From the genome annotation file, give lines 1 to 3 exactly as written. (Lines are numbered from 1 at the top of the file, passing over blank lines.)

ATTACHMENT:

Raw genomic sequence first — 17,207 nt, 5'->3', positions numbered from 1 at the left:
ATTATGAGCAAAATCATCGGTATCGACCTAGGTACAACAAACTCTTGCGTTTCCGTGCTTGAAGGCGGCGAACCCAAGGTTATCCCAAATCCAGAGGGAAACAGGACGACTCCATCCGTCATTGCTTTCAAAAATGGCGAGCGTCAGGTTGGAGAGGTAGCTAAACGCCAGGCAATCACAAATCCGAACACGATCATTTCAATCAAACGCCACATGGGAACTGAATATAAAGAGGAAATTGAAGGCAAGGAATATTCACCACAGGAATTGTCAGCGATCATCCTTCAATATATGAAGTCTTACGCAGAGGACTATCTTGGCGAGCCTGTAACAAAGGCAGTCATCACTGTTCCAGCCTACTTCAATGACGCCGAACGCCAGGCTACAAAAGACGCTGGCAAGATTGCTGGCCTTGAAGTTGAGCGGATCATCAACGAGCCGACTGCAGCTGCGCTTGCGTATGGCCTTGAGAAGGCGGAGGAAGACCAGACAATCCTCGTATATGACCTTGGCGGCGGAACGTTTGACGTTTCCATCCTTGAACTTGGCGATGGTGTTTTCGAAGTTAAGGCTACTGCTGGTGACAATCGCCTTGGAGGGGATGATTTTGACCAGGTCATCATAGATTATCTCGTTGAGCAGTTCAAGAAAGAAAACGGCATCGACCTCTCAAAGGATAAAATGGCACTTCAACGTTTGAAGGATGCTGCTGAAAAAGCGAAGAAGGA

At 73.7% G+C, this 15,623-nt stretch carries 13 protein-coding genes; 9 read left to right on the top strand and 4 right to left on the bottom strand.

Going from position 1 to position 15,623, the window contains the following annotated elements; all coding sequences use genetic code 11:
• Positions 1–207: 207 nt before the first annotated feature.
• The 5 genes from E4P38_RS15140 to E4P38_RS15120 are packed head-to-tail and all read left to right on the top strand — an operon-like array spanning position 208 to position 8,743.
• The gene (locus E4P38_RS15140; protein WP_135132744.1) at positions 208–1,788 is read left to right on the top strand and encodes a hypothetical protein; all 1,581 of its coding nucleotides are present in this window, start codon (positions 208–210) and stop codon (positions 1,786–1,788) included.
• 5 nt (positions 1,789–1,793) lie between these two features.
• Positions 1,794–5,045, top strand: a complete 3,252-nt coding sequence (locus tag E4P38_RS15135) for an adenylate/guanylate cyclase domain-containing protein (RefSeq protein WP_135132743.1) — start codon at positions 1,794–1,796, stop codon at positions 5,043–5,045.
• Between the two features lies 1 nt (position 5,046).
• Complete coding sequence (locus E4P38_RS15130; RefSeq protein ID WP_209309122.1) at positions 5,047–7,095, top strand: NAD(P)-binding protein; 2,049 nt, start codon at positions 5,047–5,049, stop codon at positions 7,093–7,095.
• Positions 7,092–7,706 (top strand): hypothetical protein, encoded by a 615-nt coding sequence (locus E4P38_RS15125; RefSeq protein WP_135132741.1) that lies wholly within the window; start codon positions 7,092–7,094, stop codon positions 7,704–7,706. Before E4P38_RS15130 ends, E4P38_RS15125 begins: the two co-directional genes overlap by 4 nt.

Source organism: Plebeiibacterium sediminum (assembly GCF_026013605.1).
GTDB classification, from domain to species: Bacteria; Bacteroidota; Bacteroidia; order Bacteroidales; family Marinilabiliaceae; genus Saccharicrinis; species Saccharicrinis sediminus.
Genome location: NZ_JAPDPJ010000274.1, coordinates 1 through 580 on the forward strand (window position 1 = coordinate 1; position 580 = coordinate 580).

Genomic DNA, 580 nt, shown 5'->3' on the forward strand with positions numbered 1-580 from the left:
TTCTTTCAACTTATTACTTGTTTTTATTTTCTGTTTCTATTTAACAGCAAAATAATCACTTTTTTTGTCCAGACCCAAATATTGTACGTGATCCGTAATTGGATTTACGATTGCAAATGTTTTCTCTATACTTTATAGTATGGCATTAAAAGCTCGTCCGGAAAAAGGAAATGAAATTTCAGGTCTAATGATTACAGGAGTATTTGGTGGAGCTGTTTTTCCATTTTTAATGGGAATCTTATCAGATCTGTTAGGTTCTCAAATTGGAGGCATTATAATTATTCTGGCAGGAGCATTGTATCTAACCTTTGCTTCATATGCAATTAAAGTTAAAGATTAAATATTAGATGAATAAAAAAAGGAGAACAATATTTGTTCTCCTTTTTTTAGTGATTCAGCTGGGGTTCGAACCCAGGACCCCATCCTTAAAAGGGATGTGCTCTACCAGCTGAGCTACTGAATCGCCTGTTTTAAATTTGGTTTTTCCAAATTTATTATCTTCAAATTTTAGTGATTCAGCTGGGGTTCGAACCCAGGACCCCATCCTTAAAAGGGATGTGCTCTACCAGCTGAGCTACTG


Raw genomic sequence first — 17,207 nt, 5'->3', positions numbered from 1 at the left:
ATTATGAGCAAAATCATCGGTATCGACCTAGGTACAACAAACTCTTGCGTTTCCGTGCTTGAAGGCGGCGAACCCAAGGTTATCCCAAATCCAGAGGGAAACAGGACGACTCCATCCGTCATTGCTTTCAAAAATGGCGAGCGTCAGGTTGGAGAGGTAGCTAAACGCCAGGCAATCACAAATCCGAACACGATCATTTCAATCAAACGCCACATGGGAACTGAATATAAAGAGGAAATTGAAGGCAAGGAATATTCACCACAGGAATTGTCAGCGATCATCCTTCAATATATGAAGTCTTACGCAGAGGACTATCTTGGCGAGCCTGTAACAAAGGCAGTCATCACTGTTCCAGCCTACTTCAATGACGCCGAACGCCAGGCTACAAAAGACGCTGGCAAGATTGCTGGCCTTGAAGTTGAGCGGATCATCAACGAGCCGACTGCAGCTGCGCTTGCGTATGGCCTTGAGAAGGCGGAGGAAGACCAGACAATCCTCGTATATGACCTTGGCGGCGGAACGTTTGACGTTTCCATCCTTGAACTTGGCGATGGTGTTTTCGAAGTTAAGGCTACTGCTGGTGACAATCGCCTTGGAGGGGATGATTTTGACCAGGTCATCATAGATTATCTCGTTGAGCAGTTCAAGAAAGAAAACGGCATCGACCTCTCAAAGGATAAAATGGCACTTCAACGTTTGAAGGATGCTGCTGAAAAAGCGAAGAAGGA

At 73.7% G+C, this 15,623-nt stretch carries 13 protein-coding genes; 9 read left to right on the top strand and 4 right to left on the bottom strand.